How good are oxygen generators?.

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My blood oxygen levels can spend half the night at 85% and I feel bad brain fog and dizzyness. The NHS are very rel;reluctant to help so I am having to do things myself.

So I bought one of these Oxygen compressors/ generators that remove nitrogen from the air and claim to deliver 90% pure oxygen via the tube under your nose.

So it arrived today, and I am a touch disappointed in that the use of the machine only raises my blood oxygen  level between 1 and 3 percent.

Does anybody else have one of these machines that can report the difference I should be seeing? It was top of a top ten review.

I do not have COPD and have good lung function tests, my oxygen sats go higher with exercise and I have seen 99%, but I do have heart issues and Autonomic Instability which I believe is responsible for me not breathing hard enough, especially when asleep.

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  • Posted

    You are talking to people with lung disease. You sat at 99% and you bought a concentrator? Have you never watched anyone breathe while sleeping? We all breathe less deeply while sleeping. No American insurance company would covet that concentrator for anyone satting at 99%, so I am not surprised that NHS won't help.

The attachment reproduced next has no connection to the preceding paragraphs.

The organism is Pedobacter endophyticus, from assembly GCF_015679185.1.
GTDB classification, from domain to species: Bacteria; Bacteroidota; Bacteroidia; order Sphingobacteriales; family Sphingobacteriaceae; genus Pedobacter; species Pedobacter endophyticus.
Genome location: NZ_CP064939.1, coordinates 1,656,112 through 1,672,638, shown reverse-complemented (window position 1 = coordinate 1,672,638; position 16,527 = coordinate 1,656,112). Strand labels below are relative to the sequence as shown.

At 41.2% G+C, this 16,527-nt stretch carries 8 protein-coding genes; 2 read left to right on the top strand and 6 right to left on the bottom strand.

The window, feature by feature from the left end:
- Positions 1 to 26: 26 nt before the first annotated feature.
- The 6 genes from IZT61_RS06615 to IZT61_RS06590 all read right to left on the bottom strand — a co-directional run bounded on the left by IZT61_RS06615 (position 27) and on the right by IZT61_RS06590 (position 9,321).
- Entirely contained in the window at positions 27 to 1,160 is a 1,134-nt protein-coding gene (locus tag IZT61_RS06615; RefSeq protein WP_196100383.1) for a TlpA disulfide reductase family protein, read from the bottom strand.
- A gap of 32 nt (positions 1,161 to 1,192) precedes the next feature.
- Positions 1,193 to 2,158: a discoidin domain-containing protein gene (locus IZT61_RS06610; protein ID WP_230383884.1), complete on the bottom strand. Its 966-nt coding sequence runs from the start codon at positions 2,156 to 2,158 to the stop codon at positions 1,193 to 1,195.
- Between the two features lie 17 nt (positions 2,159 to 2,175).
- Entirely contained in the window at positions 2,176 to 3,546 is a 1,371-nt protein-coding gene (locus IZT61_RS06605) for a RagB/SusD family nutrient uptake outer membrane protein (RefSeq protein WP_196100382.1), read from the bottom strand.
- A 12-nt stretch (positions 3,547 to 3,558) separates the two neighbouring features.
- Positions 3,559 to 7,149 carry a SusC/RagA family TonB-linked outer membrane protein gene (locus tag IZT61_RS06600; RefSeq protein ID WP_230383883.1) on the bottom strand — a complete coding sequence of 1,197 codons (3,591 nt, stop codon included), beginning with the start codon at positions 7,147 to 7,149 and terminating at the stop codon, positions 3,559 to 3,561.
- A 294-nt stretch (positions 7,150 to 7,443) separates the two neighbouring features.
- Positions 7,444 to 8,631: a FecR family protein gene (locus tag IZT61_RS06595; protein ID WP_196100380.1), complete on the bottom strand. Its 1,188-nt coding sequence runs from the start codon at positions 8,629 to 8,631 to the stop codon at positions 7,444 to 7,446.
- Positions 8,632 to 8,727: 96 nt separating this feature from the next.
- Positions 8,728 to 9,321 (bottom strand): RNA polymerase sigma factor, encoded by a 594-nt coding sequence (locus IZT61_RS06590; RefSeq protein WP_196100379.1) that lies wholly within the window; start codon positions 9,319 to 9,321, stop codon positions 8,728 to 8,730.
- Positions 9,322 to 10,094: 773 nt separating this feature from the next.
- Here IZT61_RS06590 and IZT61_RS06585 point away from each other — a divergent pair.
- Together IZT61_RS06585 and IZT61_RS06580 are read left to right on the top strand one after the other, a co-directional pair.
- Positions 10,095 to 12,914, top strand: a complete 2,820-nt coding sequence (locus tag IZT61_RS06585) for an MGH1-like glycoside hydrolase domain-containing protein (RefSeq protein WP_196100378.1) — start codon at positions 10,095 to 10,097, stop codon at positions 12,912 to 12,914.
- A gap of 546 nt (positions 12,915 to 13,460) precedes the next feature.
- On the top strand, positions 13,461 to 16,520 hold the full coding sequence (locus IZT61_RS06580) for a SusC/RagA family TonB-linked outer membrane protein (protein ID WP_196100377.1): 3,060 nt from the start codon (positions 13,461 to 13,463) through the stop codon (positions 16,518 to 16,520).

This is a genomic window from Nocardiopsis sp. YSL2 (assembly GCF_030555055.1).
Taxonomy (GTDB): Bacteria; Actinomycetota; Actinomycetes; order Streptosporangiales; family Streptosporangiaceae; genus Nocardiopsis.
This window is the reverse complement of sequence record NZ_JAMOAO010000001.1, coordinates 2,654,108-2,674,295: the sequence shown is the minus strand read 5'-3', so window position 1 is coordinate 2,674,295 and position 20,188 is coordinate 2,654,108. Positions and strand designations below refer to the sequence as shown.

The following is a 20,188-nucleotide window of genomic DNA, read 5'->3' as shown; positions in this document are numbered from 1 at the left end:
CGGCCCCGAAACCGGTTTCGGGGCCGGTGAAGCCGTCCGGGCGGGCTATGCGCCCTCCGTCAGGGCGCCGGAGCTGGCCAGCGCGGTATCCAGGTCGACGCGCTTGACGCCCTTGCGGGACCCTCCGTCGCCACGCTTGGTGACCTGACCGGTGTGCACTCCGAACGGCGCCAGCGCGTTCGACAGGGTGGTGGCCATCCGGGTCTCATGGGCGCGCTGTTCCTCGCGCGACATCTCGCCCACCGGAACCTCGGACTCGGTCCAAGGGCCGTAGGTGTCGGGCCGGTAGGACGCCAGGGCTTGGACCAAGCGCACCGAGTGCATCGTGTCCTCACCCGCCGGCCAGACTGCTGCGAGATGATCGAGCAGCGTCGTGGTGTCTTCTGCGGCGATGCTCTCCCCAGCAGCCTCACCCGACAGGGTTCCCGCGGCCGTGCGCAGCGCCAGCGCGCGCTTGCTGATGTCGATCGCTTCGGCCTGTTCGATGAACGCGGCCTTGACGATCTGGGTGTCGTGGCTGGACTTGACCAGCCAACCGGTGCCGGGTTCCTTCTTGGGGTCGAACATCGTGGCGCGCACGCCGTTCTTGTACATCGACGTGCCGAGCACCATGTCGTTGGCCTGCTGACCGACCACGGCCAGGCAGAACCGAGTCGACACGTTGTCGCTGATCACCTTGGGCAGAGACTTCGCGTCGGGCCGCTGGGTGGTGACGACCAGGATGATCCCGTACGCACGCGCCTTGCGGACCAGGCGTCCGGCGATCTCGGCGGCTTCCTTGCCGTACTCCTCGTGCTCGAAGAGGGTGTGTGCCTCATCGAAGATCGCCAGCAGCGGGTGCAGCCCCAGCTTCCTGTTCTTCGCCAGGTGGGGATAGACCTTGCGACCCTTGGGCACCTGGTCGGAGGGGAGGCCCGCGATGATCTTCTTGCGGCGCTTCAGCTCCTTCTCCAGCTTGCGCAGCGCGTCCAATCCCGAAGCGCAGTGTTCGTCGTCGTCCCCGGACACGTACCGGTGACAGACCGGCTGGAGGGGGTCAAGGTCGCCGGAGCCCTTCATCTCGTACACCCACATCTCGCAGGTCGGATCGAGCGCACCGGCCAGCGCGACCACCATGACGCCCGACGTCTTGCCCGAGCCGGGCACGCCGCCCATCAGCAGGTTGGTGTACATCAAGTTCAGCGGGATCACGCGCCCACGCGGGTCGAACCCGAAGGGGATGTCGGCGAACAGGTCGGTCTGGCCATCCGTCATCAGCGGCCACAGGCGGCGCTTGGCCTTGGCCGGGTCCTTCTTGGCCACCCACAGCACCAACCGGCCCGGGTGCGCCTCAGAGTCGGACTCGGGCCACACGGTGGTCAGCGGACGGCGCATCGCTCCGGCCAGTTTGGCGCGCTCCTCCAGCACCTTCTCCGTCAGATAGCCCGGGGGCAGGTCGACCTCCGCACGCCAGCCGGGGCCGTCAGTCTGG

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    • Posted

      Oh, and to answer your question: they work great for people who need them. My ex used one for years while on oxygen 24/7, in order to be able to leave the house for a few hours. Eventually he could no longer use it because he needed an oxygen setting of 6 and higher.
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    • Posted

      Did you read my post and click on the picture of my nights sats?

      I know there are people worst, but I have been told American Insurance companies pay out for five minutes under 88%, more importantly, another forum post a fella had better sats than I yet still felt so much better with oxygen therapy.

      My point about 99% was to say "I have seen", not, its always at 99% Its usually around 92 which is still ok, its what it does when I am asleep that I am trying to address and hopefully help my fatigue and dizzyness. 

      I asked on this forum because I thought the people here would know the answer.  

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    • Posted

      Maybe you are suffering from sleep apnoea?  Have you ever been tested for it?  This can make you stop breathing whilst asleep and your oxygen levels can go quite low.  x
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    • Posted

      This all started when I was put on Bisoprolol beta blocker for my Ventricular Tachycardia, right away I described feeling as if my lungs were no longer working, I also felt like a drunk zombie.